Yes, it takes longer for development to begin working on a project if you focus on building prototypes and testing with users early. But you ultimately launch products faster with a higher success rate when you put the effort in early.
When starting the process of laying out a plan to build a great product you must start by framing the decision. Great tips from Marty Cagan’s Inspired: How To Create Products Customers Love.
- What problem exactly are you trying to solve?
- Who exactly are you trying to solve this problem for (which persona)?
- What are the goals you are trying to satisfy with this product?
- What is the relative priority of each goal?
Here’s how I laid this out on the wall of a recent project. It’s pasted just before the initial wireframes.
This theory, most famously put into action by New York City mayor Rudy Giuliani, helped lower crime rates city-wide over a short period of time. Removing graffiti and cleaning up the city lead to lower crime and murder rates.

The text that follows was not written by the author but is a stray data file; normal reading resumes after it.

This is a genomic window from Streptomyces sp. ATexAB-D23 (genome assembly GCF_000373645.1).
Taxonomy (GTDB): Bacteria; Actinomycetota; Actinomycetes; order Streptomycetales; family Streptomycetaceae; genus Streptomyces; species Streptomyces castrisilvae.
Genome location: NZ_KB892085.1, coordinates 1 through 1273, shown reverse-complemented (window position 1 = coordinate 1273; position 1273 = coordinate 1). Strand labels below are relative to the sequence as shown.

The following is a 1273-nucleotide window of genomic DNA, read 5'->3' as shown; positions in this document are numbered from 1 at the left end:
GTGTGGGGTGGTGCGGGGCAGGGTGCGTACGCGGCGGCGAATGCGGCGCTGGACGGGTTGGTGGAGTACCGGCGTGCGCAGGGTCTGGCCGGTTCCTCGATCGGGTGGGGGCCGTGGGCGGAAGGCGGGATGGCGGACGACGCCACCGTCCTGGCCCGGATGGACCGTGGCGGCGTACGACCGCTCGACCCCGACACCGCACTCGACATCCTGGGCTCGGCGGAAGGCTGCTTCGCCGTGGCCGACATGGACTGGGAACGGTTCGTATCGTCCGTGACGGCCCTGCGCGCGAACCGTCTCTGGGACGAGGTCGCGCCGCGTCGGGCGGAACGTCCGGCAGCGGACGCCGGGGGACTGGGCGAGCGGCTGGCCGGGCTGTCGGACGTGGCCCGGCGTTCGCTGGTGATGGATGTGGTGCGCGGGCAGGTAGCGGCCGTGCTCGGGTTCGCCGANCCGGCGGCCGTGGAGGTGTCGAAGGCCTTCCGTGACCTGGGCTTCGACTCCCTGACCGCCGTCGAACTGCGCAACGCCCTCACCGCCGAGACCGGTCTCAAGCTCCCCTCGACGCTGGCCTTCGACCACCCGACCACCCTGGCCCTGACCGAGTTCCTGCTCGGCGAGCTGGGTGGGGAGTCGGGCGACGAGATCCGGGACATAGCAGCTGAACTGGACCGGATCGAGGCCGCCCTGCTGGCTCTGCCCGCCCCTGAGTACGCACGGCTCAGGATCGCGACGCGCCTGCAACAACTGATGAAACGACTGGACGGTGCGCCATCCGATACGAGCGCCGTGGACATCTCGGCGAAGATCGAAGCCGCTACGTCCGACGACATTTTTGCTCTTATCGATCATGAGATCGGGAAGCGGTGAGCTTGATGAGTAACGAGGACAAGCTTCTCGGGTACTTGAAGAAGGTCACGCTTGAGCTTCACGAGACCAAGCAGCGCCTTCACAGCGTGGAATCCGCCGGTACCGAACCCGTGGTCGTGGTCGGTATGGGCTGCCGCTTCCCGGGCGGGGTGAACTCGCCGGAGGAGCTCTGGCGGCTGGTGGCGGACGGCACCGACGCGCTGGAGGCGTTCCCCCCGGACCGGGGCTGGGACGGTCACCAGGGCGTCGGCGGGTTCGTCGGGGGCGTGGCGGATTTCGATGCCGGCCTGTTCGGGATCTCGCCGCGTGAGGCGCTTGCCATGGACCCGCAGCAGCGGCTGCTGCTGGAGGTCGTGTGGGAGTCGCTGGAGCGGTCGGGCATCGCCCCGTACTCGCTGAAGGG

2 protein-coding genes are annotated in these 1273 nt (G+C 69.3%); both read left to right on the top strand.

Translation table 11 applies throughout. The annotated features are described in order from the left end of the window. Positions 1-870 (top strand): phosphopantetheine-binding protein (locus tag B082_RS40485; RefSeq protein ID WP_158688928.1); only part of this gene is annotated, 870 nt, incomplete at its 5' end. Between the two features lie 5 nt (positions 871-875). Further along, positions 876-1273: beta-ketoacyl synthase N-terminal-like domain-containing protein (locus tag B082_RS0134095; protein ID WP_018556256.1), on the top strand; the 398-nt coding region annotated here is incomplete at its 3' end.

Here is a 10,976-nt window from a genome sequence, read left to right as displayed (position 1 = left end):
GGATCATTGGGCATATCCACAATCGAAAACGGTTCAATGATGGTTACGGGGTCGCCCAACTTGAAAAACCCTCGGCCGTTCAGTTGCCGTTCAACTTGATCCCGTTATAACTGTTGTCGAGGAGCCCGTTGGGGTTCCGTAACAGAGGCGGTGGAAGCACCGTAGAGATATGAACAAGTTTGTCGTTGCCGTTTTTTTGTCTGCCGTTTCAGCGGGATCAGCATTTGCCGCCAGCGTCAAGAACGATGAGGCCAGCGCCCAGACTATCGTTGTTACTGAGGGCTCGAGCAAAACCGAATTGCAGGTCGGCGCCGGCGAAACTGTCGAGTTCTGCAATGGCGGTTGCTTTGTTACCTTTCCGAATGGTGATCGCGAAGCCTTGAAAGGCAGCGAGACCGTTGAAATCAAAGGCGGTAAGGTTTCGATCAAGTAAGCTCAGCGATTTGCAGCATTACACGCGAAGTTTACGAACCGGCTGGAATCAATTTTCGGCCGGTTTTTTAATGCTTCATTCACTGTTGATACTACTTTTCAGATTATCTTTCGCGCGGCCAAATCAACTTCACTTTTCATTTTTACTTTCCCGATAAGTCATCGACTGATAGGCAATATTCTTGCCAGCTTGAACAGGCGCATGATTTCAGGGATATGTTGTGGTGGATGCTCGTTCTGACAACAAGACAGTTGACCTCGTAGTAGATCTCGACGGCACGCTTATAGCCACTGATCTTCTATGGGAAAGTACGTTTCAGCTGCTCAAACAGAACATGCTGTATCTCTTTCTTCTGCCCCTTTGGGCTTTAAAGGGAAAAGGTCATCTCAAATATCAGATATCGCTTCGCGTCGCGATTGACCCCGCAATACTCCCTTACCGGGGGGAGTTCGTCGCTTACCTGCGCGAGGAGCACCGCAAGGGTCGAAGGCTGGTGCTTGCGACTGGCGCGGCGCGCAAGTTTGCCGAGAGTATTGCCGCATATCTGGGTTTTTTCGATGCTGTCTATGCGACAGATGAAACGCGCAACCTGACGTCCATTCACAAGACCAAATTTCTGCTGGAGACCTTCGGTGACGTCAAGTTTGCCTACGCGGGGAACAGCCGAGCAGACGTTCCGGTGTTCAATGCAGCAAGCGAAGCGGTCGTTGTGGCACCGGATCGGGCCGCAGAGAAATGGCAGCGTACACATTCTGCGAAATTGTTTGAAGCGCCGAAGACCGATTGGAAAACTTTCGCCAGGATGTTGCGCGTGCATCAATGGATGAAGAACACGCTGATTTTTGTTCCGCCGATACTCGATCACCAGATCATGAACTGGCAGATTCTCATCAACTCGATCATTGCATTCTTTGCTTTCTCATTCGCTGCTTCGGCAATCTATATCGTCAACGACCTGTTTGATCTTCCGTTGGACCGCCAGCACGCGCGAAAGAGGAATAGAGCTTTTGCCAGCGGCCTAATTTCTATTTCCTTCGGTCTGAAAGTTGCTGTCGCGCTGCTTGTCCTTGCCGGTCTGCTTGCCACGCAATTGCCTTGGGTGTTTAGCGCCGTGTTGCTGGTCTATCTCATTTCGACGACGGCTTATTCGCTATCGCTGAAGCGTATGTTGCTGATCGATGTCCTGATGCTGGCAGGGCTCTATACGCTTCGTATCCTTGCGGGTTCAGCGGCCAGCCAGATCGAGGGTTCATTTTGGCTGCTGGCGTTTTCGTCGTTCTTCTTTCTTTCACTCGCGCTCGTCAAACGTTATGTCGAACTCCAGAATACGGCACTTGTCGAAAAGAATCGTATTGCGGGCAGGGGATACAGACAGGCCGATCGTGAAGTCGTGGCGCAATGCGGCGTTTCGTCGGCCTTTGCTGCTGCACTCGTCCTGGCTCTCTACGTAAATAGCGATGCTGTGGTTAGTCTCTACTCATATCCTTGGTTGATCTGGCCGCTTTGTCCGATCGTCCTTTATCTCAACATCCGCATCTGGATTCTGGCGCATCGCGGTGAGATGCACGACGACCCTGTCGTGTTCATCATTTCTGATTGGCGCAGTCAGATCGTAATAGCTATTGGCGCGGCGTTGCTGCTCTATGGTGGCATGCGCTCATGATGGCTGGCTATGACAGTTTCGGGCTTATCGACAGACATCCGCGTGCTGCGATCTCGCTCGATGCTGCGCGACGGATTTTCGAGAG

Monitoring and maintaining urban environments in a well-ordered condition may prevent further vandalism as well as an escalation into more serious crime.
It’s the small attention to details that matter most. Technical debt and shortcuts in your software and are contagious. By themselves they can easily be overlooked, but piled together it’s no longer fun to work in that codebase.
Just as graffiti makes a neighborhood rundown, so too does messy code affect an application. Pay attention to the small things and don’t release junk. Take a stand in your part of the application and the rest will follow.
In The First 90 Days, Michael Watkins writes about new leaders making transitions. He says they’re perceived as more credible when they display these characteristics:
- Demanding but able to be satisfied
- Accessible but not too familiar
- Decisive but judicious
- Focused but flexible
- Active without causing commotion
- Willing to make tough calls but humane
Since perceptions are weighted so heavily in people’s minds it’s important to make a good one in a new job or new role. Make this your priority in every initial transition.